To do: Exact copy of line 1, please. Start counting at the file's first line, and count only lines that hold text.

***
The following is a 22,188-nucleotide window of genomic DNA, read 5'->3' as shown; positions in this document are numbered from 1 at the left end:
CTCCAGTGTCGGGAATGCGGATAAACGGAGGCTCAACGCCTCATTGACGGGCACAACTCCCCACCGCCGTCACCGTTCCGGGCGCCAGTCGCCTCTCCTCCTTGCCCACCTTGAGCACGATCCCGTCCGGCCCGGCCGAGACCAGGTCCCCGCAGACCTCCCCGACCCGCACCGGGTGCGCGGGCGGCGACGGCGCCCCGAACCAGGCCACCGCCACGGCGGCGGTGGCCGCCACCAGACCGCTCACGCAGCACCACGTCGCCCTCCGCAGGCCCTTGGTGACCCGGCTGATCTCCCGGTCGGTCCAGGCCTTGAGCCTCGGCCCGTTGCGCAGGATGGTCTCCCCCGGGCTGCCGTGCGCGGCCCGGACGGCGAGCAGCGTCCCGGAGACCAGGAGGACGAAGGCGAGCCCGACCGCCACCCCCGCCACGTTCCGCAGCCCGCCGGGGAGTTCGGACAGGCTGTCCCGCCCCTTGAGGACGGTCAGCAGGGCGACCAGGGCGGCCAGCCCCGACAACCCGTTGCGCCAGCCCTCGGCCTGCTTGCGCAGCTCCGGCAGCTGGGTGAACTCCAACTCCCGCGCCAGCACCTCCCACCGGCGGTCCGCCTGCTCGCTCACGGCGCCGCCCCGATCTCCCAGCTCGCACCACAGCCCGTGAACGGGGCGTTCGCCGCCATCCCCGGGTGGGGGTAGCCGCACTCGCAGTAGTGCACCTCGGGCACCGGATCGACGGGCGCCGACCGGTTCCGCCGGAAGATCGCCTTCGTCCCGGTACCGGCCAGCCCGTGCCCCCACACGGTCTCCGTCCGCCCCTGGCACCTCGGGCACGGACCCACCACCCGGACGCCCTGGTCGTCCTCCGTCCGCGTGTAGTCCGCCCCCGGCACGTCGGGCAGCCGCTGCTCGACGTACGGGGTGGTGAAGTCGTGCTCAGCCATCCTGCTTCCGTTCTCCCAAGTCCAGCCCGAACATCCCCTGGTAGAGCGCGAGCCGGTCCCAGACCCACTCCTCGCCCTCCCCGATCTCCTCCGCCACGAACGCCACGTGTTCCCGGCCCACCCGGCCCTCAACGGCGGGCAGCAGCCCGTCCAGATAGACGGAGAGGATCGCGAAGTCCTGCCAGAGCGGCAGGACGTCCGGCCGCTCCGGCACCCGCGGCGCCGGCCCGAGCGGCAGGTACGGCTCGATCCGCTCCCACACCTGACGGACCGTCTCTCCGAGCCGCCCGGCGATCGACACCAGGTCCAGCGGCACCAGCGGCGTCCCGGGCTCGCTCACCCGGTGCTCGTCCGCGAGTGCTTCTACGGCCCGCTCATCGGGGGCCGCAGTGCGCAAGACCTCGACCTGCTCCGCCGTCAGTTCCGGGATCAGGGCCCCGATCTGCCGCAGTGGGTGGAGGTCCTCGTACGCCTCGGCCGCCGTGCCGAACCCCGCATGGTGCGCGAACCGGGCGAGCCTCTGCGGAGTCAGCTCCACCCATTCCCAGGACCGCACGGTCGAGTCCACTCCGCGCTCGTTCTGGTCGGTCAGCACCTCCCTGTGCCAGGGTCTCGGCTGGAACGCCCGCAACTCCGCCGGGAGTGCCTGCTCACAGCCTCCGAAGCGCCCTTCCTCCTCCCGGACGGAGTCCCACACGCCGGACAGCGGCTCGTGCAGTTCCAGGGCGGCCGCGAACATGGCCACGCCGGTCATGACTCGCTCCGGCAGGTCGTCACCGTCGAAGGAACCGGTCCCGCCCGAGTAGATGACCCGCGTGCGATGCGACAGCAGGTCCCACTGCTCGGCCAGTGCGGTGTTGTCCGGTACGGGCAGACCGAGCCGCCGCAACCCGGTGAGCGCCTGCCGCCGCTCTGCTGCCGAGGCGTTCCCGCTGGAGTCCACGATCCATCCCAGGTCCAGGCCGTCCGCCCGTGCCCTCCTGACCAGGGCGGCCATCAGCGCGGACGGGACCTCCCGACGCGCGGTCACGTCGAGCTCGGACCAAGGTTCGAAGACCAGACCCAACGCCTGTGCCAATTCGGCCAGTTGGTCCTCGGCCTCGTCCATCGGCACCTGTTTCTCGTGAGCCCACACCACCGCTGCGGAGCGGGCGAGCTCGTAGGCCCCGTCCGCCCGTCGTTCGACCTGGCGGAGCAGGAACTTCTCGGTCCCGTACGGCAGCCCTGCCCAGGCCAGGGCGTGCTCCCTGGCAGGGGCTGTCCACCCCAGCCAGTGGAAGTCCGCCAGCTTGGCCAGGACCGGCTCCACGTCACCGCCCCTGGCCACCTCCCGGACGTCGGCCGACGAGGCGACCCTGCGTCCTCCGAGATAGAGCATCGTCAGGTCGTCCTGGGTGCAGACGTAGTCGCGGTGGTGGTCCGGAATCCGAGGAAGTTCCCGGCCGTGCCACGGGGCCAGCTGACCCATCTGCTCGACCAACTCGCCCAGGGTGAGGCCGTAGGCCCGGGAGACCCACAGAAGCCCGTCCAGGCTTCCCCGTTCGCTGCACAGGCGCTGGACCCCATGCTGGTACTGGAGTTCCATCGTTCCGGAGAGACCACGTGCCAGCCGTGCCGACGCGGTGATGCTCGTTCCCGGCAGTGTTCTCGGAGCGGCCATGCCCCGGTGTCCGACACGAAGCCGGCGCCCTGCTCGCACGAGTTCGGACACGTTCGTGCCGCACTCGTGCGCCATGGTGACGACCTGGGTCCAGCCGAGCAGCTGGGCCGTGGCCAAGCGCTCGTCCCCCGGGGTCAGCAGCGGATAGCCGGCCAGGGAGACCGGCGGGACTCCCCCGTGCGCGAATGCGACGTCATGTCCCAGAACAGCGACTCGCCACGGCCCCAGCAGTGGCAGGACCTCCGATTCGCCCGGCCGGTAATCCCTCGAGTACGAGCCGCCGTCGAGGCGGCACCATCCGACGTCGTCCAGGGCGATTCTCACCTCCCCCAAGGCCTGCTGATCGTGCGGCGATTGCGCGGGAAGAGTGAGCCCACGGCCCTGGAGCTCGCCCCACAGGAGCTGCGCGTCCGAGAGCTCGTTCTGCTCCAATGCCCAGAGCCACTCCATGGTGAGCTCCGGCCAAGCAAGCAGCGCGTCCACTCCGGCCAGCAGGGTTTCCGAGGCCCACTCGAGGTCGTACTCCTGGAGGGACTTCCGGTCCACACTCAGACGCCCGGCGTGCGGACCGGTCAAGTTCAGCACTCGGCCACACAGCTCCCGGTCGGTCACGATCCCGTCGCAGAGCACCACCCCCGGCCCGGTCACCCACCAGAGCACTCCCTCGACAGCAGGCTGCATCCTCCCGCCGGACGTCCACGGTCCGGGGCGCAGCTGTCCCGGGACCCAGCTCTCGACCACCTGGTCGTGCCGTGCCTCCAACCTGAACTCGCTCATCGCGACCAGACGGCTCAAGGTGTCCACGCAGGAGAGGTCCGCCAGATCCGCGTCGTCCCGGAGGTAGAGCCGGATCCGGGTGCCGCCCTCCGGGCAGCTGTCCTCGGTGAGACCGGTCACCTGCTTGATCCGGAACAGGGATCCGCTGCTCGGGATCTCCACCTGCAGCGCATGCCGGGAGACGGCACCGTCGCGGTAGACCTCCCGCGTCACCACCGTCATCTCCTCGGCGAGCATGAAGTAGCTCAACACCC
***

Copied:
The following is a 22,188-nucleotide window of genomic DNA, read 5'->3' as shown; positions in this document are numbered from 1 at the left end: